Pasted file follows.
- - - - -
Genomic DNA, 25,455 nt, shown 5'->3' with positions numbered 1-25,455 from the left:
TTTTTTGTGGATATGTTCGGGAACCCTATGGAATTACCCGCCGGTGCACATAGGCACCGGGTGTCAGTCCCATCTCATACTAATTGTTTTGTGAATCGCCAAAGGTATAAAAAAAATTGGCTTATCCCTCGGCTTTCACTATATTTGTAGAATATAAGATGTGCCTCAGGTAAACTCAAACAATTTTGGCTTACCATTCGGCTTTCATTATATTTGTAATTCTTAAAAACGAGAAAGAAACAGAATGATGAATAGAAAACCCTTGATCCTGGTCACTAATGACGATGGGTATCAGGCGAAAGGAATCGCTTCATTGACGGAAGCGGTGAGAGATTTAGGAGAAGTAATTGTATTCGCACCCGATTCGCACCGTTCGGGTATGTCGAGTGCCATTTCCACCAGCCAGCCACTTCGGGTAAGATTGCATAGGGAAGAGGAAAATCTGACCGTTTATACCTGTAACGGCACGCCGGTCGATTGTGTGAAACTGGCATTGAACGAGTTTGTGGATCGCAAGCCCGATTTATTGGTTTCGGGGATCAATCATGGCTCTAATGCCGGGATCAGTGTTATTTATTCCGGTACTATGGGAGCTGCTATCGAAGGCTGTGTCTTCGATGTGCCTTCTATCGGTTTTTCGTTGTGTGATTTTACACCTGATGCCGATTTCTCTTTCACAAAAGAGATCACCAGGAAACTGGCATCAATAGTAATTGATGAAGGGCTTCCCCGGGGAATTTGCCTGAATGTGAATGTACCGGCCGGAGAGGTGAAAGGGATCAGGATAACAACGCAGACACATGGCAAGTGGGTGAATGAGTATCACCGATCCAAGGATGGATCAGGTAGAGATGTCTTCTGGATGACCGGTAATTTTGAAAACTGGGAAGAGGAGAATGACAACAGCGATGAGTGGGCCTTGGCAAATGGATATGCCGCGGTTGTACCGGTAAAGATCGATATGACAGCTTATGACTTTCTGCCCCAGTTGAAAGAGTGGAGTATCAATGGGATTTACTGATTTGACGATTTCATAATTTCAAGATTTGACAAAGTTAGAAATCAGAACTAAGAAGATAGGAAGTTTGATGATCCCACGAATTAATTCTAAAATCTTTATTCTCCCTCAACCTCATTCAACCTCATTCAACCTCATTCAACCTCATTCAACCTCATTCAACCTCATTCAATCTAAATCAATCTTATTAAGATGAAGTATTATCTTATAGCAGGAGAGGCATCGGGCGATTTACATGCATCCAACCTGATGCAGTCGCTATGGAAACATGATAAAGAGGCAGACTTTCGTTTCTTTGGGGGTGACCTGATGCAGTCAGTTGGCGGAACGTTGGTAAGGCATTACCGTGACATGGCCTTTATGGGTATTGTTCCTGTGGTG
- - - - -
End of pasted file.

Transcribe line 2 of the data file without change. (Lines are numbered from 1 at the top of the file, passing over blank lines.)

TTTTTTGTGGATATGTTCGGGAACCCTATGGAATTACCCGCCGGTGCACATAGGCACCGGGTGTCAGTCCCATCTCATACTAATTGTTTTGTGAATCGCCAAAGGTATAAAAAAAATTGGCTTATCCCTCGGCTTTCACTATATTTGTAGAATATAAGATGTGCCTCAGGTAAACTCAAACAATTTTGGCTTACCATTCGGCTTTCATTATATTTGTAATTCTTAAAAACGAGAAAGAAACAGAATGATGAATAGAAAACCCTTGATCCTGGTCACTAATGACGATGGGTATCAGGCGAAAGGAATCGCTTCATTGACGGAAGCGGTGAGAGATTTAGGAGAAGTAATTGTATTCGCACCCGATTCGCACCGTTCGGGTATGTCGAGTGCCATTTCCACCAGCCAGCCACTTCGGGTAAGATTGCATAGGGAAGAGGAAAATCTGACCGTTTATACCTGTAACGGCACGCCGGTCGATTGTGTGAAACTGGCATTGAACGAGTTTGTGGATCGCAAGCCCGATTTATTGGTTTCGGGGATCAATCATGGCTCTAATGCCGGGATCAGTGTTATTTATTCCGGTACTATGGGAGCTGCTATCGAAGGCTGTGTCTTCGATGTGCCTTCTATCGGTTTTTCGTTGTGTGATTTTACACCTGATGCCGATTTCTCTTTCACAAAAGAGATCACCAGGAAACTGGCATCAATAGTAATTGATGAAGGGCTTCCCCGGGGAATTTGCCTGAATGTGAATGTACCGGCCGGAGAGGTGAAAGGGATCAGGATAACAACGCAGACACATGGCAAGTGGGTGAATGAGTATCACCGATCCAAGGATGGATCAGGTAGAGATGTCTTCTGGATGACCGGTAATTTTGAAAACTGGGAAGAGGAGAATGACAACAGCGATGAGTGGGCCTTGGCAAATGGATATGCCGCGGTTGTACCGGTAAAGATCGATATGACAGCTTATGACTTTCTGCCCCAGTTGAAAGAGTGGAGTATCAATGGGATTTACTGATTTGACGATTTCATAATTTCAAGATTTGACAAAGTTAGAAATCAGAACTAAGAAGATAGGAAGTTTGATGATCCCACGAATTAATTCTAAAATCTTTATTCTCCCTCAACCTCATTCAACCTCATTCAACCTCATTCAACCTCATTCAACCTCATTCAACCTCATTCAATCTAAATCAATCTTATTAAGATGAAGTATTATCTTATAGCAGGAGAGGCATCGGGCGATTTACATGCATCCAACCTGATGCAGTCGCTATGGAAACATGATAAAGAGGCAGACTTTCGTTTCTTTGGGGGTGACCTGATGCAGTCAGTTGGCGGAACGTTGGTAAGGCATTACCGTGACATGGCCTTTATGGGTATTGTTCCTGTGGTG